Sunday in Shanghai is pretty much like every other day of the week here. The streets are mobbed and the sidewalks are hectic, but there's always enough time to grab a nap while your moped is parked on the corner of an intersection. In X Games terms, Sunday meant finals in Skate Vert, BMX Mini Mega and Aggressive Inline Street, and all three disciplines delivered. First up, Skate Vert.
Skate Vert Finals
Wow. That's the only way to start off this write-up about the Skate Vert contest this morning. I have seen a lot of contests in my life, but the consistency and the sheer amplitude the athletes were getting on the ramp today was incredible.
Hands down, the coolest trick was the Gnar Jar by Sandro Dias. He would do a 540 and intentionally hit his tail on the way in. He landed a few, but each time they were at the buzzer, so while spinning a huge 540, the time buzzer would go off. And, being such a monster, Sandro would still land it. It didn't seem to bother him at all. Sandro ended up in second place, and rightfully so. Tech beat out gnar today, and Pierre Luc Gagnon took home a second X Games Asia gold (his first being in Mini Mega). With flips here and twists there, you could pretty much say that PLG is a tornado. And Bill Paxton would agree. He did lines with nollie heel indy 360s and switch heelflip frontside air 360s. He hit every single wall with hardly any setup airs. And even with two X Games Asia golds in the bag, PLG remains one of the friendliest and most humble guys on the vert ramp. Taking bronze was another familiar face to the X Games crowd: Airwalk's Andy Macdonald, who made a beeline for SMP as soon as the post-comp interviews were wrapped up.
BMX Mini Mega Finals
New to X Games, Mini Mega is a scaled down version of Big Air. Not small by any means, but still "small" enough for non-vert riders to have a go and see what happens. After days of practice, most of the guys had adjusted to the ramp, and the finals were absolutely nuts.
Grabbing the first-place spot was Australia's Vince Byron, who did every trick imaginable including 720s over the gap, 540 tailwhips on the big quarter and a smooth 360 tailwhip to barspin over the gap. In second was a familiar face in Big Air, U.S. rider Kevin Robinson. Robinson spun some of the biggest 540s of the comp, along with an opposite no-handed flair, no-handed backflips, and a monster truck ride off of the flat bottom, mistakenly riding straight through a piece of 1/4" plywood but escaping unscathed. In third place, with his second bronze medal of the weekend, was U.S. rider Austin Coleman, who pulled 360 flips over the gap and double downside whips on the quarter, in between some of the gnarliest bails of the weekend. "I'm just glad I made it out alive after falling out of the sky five times," said Coleman. "My bike is barely alive."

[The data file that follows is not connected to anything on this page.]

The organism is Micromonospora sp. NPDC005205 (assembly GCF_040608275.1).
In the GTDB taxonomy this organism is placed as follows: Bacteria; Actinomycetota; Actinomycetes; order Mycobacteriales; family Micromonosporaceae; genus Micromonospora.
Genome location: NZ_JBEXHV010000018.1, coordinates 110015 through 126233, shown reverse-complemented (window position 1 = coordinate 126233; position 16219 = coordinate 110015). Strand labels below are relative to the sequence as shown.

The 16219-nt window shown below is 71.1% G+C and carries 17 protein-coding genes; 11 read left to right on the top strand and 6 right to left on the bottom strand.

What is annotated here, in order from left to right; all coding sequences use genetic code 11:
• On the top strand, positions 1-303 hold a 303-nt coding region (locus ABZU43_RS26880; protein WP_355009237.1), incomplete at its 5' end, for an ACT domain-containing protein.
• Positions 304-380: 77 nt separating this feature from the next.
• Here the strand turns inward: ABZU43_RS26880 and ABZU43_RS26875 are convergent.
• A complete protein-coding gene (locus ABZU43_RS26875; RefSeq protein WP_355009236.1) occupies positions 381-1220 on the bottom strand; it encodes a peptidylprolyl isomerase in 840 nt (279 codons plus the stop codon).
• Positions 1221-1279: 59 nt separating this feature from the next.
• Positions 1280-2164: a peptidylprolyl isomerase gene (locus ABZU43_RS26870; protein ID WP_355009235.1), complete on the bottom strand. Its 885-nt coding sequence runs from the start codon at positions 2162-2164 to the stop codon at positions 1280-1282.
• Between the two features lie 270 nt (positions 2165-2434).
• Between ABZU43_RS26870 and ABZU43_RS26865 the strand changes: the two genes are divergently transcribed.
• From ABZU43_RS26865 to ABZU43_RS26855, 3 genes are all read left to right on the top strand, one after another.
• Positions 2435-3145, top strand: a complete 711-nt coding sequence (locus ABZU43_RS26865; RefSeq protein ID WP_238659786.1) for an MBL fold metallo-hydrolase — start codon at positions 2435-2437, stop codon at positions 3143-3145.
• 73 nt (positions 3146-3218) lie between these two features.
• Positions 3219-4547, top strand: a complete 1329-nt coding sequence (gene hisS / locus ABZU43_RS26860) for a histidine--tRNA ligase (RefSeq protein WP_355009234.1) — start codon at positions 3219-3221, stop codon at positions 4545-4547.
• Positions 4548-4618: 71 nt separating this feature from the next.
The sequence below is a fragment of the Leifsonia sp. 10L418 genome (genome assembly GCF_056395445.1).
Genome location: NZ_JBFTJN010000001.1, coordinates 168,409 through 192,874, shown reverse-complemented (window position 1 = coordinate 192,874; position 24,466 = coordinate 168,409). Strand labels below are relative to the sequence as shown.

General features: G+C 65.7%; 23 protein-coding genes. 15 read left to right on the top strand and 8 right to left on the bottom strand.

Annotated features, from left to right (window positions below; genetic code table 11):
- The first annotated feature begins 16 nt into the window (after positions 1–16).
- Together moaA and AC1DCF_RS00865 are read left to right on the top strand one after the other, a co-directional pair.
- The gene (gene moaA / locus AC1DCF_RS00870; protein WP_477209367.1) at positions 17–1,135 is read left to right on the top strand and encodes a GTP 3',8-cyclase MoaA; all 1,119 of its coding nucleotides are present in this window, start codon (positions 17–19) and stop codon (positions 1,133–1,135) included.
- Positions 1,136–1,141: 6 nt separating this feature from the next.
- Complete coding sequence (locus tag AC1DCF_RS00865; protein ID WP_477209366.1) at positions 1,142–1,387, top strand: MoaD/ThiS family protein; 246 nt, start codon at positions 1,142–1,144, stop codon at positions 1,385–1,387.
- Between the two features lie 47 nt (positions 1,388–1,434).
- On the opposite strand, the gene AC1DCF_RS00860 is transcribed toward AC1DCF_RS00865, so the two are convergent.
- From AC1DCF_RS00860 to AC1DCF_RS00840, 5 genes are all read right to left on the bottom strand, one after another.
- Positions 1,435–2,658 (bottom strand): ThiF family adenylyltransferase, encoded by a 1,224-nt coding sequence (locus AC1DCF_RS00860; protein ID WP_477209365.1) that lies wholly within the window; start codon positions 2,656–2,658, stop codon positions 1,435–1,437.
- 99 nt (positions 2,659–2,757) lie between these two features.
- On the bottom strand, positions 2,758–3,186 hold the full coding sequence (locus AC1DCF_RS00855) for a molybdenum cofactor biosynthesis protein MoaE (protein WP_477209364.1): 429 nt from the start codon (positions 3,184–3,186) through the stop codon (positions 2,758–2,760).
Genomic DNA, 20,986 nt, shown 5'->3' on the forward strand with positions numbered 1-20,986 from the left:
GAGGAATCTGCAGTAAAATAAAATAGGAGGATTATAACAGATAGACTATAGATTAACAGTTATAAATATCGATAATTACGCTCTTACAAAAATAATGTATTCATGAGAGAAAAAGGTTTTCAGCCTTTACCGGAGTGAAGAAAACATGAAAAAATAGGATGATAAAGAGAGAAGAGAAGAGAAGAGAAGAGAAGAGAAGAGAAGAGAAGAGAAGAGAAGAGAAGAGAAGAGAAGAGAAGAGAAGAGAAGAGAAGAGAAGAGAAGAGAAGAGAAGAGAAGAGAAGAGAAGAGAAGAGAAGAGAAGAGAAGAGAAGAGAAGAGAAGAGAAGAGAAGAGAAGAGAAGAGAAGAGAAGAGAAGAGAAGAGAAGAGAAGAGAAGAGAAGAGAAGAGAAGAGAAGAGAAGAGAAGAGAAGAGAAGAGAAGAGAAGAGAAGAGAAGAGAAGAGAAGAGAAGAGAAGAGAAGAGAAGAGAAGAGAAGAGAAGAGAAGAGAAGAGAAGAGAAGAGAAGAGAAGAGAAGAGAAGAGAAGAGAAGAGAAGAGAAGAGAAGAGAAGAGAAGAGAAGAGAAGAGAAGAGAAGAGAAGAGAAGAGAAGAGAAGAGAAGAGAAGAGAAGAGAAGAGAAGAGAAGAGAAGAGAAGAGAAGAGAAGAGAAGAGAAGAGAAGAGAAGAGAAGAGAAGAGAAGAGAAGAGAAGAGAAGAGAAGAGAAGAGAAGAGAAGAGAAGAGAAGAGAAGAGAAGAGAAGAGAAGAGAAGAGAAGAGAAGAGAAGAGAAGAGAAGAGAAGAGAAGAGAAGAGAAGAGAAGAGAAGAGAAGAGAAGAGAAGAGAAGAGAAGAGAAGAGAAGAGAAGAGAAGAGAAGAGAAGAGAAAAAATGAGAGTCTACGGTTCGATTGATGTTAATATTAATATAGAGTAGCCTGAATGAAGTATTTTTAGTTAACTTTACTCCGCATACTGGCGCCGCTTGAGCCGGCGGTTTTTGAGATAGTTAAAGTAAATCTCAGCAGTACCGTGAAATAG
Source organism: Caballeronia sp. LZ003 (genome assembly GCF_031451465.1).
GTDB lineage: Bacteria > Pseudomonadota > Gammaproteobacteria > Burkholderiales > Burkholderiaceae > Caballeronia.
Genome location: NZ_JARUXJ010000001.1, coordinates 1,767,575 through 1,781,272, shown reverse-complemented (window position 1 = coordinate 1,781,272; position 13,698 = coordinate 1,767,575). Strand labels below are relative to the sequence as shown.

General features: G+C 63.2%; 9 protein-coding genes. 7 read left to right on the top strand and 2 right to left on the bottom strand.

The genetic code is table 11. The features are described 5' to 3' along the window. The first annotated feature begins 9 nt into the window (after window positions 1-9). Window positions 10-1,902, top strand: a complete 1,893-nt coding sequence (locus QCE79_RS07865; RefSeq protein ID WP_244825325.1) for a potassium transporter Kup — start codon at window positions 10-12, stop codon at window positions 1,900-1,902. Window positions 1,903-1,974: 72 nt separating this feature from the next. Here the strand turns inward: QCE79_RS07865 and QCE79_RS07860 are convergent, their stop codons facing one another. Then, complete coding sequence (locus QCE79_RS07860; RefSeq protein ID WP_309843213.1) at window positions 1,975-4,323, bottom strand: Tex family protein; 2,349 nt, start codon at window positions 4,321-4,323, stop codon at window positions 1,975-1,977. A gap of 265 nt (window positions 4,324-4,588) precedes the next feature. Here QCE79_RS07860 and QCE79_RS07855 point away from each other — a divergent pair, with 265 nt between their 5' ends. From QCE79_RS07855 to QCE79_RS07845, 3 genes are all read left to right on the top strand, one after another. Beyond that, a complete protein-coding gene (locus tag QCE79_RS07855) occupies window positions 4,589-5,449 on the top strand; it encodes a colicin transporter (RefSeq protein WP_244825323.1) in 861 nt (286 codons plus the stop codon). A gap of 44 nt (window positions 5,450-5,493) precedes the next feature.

In fourth place was Morgan Wade, who landed a no-handed flip to double tailwhip. And in the fifth-place spot was Anthony Napolitan, who landed the first turndown to tailwhip backflip in competition. You really gotta hand it to Napolitan. He may not care about making the podium too much, but he definitely cares about getting new tricks done, and at the end of the day, that's pretty awesome.
Aggressive Inline Street Finals
The final day of the 2010 Kia Asian X Games finished up with a heated (literally) Aggressive Inline Street comp. To say that the finals was an international gathering of the world's top skaters would be understatement, with competitors from Thailand, Japan, France, Russia and the U.S. all representing. On top at the when it was all said and done was U.S. pro Brian Aragorn, followed by fellow U.S. skater Jeff Fellow in second place, and Thailand's Jeerasak Taasorn in third place spot.
Immediately following the aggressive inline finals, the winners were announced, and the weekend had officially come to a close. An hour later, the 2010 Kia Asian X Games were history, but the throngs of pros from BMX, skate and aggressive inline on hand for the event simply made their way to the next stop: Shanghai's SMP Skatepark. Sessions lasted into the night, and at the end of the day, there wasn't an unhappy face in the skatepark. Thank you, Shanghai. It's been great.